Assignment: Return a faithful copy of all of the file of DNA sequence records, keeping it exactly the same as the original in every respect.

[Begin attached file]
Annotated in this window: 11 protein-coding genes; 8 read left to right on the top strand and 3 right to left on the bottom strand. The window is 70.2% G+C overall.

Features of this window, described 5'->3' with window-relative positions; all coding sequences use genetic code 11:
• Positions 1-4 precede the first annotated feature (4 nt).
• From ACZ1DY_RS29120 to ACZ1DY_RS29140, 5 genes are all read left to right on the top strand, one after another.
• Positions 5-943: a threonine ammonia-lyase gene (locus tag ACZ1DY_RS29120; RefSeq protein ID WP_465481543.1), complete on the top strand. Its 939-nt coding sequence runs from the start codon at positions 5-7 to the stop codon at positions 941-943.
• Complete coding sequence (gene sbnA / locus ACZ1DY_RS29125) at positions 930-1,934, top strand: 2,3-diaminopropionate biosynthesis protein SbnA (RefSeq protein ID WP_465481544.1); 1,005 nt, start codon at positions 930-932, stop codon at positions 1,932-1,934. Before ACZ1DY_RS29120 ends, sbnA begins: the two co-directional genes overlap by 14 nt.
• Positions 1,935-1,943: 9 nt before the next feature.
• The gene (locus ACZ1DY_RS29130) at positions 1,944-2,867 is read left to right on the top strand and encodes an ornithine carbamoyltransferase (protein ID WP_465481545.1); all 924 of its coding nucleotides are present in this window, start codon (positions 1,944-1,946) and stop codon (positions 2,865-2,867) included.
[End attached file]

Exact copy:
Annotated in this window: 11 protein-coding genes; 8 read left to right on the top strand and 3 right to left on the bottom strand. The window is 70.2% G+C overall.

Features of this window, described 5'->3' with window-relative positions; all coding sequences use genetic code 11:
• Positions 1-4 precede the first annotated feature (4 nt).
• From ACZ1DY_RS29120 to ACZ1DY_RS29140, 5 genes are all read left to right on the top strand, one after another.
• Positions 5-943: a threonine ammonia-lyase gene (locus tag ACZ1DY_RS29120; RefSeq protein ID WP_465481543.1), complete on the top strand. Its 939-nt coding sequence runs from the start codon at positions 5-7 to the stop codon at positions 941-943.
• Complete coding sequence (gene sbnA / locus ACZ1DY_RS29125) at positions 930-1,934, top strand: 2,3-diaminopropionate biosynthesis protein SbnA (RefSeq protein ID WP_465481544.1); 1,005 nt, start codon at positions 930-932, stop codon at positions 1,932-1,934. Before ACZ1DY_RS29120 ends, sbnA begins: the two co-directional genes overlap by 14 nt.
• Positions 1,935-1,943: 9 nt before the next feature.
• The gene (locus ACZ1DY_RS29130) at positions 1,944-2,867 is read left to right on the top strand and encodes an ornithine carbamoyltransferase (protein ID WP_465481545.1); all 924 of its coding nucleotides are present in this window, start codon (positions 1,944-1,946) and stop codon (positions 2,865-2,867) included.